Or maybe you actually want to build a customised view using the APIC APIs, and need to explore the MIT.

For me, I started exploring moquery because I wanted to get a better understanding of the MIM/MIT.

These are all great cases to use moquery.

How to construct a simple query

You already knew that moquery is a command, but like many Unix commands, it is pretty useless without some parameters. Here’s a command to list all your tenants.

moquery -c fvTenant

The problem is, the output of the command is copious and contains fields that you don’t necessarily want. You can fix that to some degree in one of two ways

  1. use the -o table option (which tabulates the most important fields)
  2. use egrep to filter the output.

So try these as variations:

moquery -c fvTenant -o table
moquery -c fvTenant | egrep "^name "

The first ignores irrelevant fields like modTs (timestamp showing when the object was last modified) but includes some rubbish as well.  The second gives you more control but requires a better understanding of how to parse results using egrep.  (BTW – you could have used moquery -c fvTenant | awk '{if ($1=="name") print $3}' if you wanted to make it really complicated)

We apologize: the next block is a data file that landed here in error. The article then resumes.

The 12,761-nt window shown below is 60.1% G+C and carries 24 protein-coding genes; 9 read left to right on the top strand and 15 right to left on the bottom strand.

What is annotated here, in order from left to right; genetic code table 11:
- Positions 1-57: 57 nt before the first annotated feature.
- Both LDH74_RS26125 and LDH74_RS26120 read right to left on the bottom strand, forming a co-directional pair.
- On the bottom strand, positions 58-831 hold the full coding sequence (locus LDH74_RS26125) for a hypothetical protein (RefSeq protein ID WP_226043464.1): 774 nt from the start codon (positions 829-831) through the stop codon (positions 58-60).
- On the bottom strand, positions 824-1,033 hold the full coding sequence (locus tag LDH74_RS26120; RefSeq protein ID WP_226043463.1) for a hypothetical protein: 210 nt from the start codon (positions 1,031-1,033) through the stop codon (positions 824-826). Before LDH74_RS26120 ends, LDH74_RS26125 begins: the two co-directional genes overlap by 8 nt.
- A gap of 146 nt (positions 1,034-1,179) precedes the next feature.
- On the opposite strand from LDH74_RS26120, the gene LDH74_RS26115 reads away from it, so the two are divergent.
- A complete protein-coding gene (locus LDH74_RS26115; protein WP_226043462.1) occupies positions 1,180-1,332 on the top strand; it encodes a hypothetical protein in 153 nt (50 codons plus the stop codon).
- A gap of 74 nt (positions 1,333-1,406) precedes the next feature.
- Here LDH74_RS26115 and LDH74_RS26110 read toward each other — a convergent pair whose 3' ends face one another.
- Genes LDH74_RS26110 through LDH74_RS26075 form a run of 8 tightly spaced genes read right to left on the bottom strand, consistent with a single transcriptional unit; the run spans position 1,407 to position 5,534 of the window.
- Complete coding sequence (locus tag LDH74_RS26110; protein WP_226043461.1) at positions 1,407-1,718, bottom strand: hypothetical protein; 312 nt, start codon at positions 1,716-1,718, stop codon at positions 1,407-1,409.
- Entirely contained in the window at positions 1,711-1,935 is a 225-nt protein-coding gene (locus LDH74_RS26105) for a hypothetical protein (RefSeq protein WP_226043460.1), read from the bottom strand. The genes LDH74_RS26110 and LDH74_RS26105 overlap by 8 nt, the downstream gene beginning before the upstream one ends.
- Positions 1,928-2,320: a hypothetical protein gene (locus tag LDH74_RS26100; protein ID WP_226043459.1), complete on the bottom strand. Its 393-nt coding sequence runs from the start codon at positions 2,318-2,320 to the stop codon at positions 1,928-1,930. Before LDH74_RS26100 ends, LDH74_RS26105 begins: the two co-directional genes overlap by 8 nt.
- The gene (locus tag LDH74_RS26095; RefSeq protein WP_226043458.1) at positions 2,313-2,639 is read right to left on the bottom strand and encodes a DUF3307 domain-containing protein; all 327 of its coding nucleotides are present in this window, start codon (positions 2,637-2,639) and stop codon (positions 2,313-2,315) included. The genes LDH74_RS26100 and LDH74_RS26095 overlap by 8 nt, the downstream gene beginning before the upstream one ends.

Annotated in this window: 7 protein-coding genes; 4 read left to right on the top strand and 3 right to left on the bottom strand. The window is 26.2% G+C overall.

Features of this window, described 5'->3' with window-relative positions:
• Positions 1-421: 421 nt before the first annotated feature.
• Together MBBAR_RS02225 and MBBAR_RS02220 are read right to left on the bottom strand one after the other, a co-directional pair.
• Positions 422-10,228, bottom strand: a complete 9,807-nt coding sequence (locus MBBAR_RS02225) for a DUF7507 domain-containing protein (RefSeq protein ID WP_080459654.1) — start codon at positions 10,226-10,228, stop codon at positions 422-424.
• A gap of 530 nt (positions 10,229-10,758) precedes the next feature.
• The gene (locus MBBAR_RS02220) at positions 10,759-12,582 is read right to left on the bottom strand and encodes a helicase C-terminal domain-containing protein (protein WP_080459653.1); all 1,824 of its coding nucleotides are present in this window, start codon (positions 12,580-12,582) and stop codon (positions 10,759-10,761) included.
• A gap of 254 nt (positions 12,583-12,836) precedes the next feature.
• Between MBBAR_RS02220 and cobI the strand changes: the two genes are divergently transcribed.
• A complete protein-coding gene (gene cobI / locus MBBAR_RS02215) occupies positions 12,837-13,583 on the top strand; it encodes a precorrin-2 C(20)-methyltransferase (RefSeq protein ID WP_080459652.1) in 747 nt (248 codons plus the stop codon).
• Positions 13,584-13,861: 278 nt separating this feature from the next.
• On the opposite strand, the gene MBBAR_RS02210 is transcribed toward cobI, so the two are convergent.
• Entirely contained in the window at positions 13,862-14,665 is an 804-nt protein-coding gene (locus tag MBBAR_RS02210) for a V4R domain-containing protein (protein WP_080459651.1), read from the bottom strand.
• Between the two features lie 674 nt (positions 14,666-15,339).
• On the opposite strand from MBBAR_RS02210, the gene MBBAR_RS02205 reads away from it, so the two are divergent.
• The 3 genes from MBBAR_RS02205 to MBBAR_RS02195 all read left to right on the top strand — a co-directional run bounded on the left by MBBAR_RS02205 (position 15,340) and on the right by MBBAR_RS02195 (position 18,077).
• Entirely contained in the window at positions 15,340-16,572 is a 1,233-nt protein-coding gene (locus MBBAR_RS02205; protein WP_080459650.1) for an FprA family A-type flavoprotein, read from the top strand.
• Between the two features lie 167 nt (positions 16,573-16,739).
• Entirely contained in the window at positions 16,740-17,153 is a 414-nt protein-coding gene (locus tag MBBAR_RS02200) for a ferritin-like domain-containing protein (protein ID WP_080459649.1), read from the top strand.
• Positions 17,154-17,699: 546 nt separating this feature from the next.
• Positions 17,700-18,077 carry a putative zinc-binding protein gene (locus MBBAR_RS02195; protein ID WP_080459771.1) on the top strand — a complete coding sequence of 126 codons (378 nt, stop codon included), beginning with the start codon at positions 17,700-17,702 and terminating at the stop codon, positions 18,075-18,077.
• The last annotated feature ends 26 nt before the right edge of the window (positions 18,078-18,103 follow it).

From here on, I’ll promise to keep the parsing via grepegrepawk or even sed as simple as possible.  But, in time you will see that it is necessary to get the most out of moquery.

Before I digress too far from the topic, I want to revisit the -c option I used above.  The example I used moquery -c fvTenant listed ALL tenants.  To see the details of just a particular tenant (say the mgmt tenant), I would have used the -d option, like:

moquery -d uni/tn-mgmt

which is a pretty boring output.

But to get anything more out of moquery, you’ll have to get used to a couple of concepts. In particular, classes and distinguished names (DNs). And then you’ll have to learn some of those classes and DNs so you can query them.

Coming to terms with classes and distinguished names